Cities and the Urban Land Premium
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Cities and the Urban Land Premium

Henri L.F. de Groot, Gerard Marlet, Coen Teulings and Wouter Vermeulen

After a long period of suburbanisation, cities have been in vogue again since the 1980s. But why are people prepared to spend far more money on a small house in the city than on a large house in the countryside – and why doesn't this apply to all cities? This book shows that the appeal of the city in the 21st century is not only determined by the production side of the economy, but also by the consumption side: its array of shops, cultural activities and, for example, an historic city centre. All these factors not only translate into land prices that are worlds apart but, in terms of production, into different wages for urban and rural citizens. This book maps out these differences.
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Chapter 6: Land prices and governmental policy

Henri L.F. de Groot, Gerard Marlet, Coen Teulings and Wouter Vermeulen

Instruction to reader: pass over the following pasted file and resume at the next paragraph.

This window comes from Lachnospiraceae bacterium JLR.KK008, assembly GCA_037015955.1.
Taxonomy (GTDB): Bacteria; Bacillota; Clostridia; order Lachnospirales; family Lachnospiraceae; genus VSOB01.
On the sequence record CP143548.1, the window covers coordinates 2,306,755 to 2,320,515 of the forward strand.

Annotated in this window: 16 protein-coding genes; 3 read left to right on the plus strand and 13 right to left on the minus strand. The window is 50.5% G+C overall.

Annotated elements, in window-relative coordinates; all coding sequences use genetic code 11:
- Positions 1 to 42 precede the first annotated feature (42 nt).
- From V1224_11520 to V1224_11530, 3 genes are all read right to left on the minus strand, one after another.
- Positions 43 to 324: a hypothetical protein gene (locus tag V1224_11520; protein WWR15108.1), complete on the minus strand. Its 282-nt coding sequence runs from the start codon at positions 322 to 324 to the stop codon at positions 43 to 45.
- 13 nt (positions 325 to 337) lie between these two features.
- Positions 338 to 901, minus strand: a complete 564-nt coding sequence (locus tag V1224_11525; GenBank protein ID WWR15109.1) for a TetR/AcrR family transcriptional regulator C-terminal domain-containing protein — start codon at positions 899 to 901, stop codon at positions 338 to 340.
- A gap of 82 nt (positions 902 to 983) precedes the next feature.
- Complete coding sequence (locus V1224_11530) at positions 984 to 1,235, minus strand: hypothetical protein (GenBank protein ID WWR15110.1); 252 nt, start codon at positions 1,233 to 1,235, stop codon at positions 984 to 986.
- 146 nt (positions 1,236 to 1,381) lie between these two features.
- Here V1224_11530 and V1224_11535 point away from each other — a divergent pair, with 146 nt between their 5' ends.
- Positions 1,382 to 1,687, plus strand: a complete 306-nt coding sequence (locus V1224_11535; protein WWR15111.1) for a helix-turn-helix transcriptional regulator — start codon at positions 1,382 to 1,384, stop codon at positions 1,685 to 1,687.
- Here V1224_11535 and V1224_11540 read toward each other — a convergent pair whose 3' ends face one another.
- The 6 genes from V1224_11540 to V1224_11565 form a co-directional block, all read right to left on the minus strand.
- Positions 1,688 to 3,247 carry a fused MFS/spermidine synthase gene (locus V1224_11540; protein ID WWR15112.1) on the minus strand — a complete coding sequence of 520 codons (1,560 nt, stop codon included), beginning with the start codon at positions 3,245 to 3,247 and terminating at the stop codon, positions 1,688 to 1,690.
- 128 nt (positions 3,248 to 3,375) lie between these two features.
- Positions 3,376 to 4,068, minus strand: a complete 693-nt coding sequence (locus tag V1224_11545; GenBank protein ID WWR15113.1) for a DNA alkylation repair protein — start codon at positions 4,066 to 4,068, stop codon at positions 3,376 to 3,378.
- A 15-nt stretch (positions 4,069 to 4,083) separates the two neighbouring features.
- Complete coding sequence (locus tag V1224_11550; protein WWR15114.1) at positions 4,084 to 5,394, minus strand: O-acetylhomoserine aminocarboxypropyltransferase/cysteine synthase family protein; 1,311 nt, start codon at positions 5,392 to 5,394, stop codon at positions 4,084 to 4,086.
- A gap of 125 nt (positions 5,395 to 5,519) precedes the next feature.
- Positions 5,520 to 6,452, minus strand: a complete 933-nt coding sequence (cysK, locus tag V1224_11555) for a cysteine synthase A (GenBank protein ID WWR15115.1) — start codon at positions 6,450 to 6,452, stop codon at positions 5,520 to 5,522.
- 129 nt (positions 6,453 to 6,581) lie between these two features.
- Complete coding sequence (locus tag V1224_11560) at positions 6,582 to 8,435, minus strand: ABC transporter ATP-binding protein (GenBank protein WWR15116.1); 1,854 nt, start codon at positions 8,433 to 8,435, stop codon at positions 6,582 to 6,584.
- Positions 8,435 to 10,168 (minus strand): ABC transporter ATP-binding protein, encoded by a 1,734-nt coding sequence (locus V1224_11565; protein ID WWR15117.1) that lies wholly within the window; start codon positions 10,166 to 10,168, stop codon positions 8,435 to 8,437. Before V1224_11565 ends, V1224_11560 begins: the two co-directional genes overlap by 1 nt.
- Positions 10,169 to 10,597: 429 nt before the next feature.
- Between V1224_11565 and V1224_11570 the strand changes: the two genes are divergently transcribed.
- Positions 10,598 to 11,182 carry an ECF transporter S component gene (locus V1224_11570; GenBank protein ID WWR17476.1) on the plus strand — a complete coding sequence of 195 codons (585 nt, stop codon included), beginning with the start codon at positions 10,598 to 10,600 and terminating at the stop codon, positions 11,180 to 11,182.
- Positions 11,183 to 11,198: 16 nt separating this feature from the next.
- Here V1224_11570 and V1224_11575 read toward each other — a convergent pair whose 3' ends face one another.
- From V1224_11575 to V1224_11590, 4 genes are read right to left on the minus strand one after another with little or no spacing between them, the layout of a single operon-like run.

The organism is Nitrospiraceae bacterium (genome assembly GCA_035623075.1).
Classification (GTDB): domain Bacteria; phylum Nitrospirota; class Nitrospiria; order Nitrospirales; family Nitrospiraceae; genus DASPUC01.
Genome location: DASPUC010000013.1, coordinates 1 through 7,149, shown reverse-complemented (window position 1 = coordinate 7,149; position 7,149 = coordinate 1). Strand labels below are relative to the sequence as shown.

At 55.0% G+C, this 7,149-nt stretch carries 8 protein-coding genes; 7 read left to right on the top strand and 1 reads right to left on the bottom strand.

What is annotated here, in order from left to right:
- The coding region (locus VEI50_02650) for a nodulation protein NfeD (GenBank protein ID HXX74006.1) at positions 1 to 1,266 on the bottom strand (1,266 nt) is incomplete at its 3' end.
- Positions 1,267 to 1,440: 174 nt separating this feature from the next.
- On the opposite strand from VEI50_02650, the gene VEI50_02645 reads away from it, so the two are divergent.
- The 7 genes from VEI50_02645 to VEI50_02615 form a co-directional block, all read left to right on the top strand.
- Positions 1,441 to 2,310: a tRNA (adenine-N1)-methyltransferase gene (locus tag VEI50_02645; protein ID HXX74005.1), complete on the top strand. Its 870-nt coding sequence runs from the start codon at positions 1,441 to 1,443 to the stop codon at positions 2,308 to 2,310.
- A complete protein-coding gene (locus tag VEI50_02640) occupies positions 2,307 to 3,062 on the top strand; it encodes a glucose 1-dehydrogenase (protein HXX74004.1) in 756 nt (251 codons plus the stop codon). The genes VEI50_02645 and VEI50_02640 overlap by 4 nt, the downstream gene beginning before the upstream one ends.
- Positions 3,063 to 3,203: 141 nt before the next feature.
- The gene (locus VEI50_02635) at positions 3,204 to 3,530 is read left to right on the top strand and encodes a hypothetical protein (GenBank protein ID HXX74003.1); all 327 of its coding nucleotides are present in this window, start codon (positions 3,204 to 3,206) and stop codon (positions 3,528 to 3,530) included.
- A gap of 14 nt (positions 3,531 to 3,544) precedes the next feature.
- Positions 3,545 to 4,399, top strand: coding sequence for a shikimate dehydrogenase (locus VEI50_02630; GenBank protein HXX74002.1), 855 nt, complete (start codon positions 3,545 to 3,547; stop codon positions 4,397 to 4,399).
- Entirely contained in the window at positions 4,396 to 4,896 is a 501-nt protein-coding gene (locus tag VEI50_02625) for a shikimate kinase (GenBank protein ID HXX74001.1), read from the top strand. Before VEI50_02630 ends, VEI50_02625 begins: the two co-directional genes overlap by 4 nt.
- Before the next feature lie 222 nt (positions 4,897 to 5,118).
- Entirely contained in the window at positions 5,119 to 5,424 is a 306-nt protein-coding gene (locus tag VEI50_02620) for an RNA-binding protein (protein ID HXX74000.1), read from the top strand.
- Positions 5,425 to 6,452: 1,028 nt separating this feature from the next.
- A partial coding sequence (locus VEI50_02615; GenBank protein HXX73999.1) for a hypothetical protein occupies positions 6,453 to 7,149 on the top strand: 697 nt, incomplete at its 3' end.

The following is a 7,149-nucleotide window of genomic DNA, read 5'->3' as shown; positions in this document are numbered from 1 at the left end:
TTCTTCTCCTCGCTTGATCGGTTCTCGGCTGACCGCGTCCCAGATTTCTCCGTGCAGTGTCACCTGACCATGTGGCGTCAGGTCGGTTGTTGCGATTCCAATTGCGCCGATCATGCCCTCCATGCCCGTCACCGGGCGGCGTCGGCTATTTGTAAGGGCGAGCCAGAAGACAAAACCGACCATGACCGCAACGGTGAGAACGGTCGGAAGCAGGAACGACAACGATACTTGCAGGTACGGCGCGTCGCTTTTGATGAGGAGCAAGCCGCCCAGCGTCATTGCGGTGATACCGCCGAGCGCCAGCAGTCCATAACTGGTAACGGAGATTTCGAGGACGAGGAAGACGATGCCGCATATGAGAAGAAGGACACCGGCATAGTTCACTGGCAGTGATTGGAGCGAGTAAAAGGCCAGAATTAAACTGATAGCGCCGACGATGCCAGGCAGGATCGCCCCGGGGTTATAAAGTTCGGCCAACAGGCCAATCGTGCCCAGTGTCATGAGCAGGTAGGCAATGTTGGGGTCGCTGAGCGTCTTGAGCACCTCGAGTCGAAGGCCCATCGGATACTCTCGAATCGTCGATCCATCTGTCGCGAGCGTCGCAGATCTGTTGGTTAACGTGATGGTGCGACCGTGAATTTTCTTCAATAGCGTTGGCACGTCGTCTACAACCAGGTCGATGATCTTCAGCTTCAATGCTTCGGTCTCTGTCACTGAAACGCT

The reorganisation of public administration is advanced occupational therapy. Friso De Zeeuw, 2010 One of the figures in the film The Godfather is Moe Green. Moe Green is presented to the audience as the imaginary founder of Las Vegas. It was, in the words of one of the Mafia bosses, a visionary idea: it did not involve any spatial planning whatsoever. Moe Green put Las Vegas on the map as a private initiative. He cashed all the profits and used them to further adorn his creation: making the Strip even longer, the Bellagio fountains even more beautiful. All these facilities could be paid for from the land proceeds; no taxes whatsoever were levied. This concept of a city as the project of a single private person seems unreal to the Dutch. Still, it is a useful frame of reference in considering governmental policy where spatial planning is concerned. What goes wrong if a city is taken to be a project of the city’s council that develops the city with a view to maximum revenue, but also in competition with other cities that all strive after the favour of potential inhabitants? Land prices are closely linked to the level of the facilities in the direct surroundings. The total surplus value of land for residential purposes in Dutch cities amounts to approximately EUR 340 billion.

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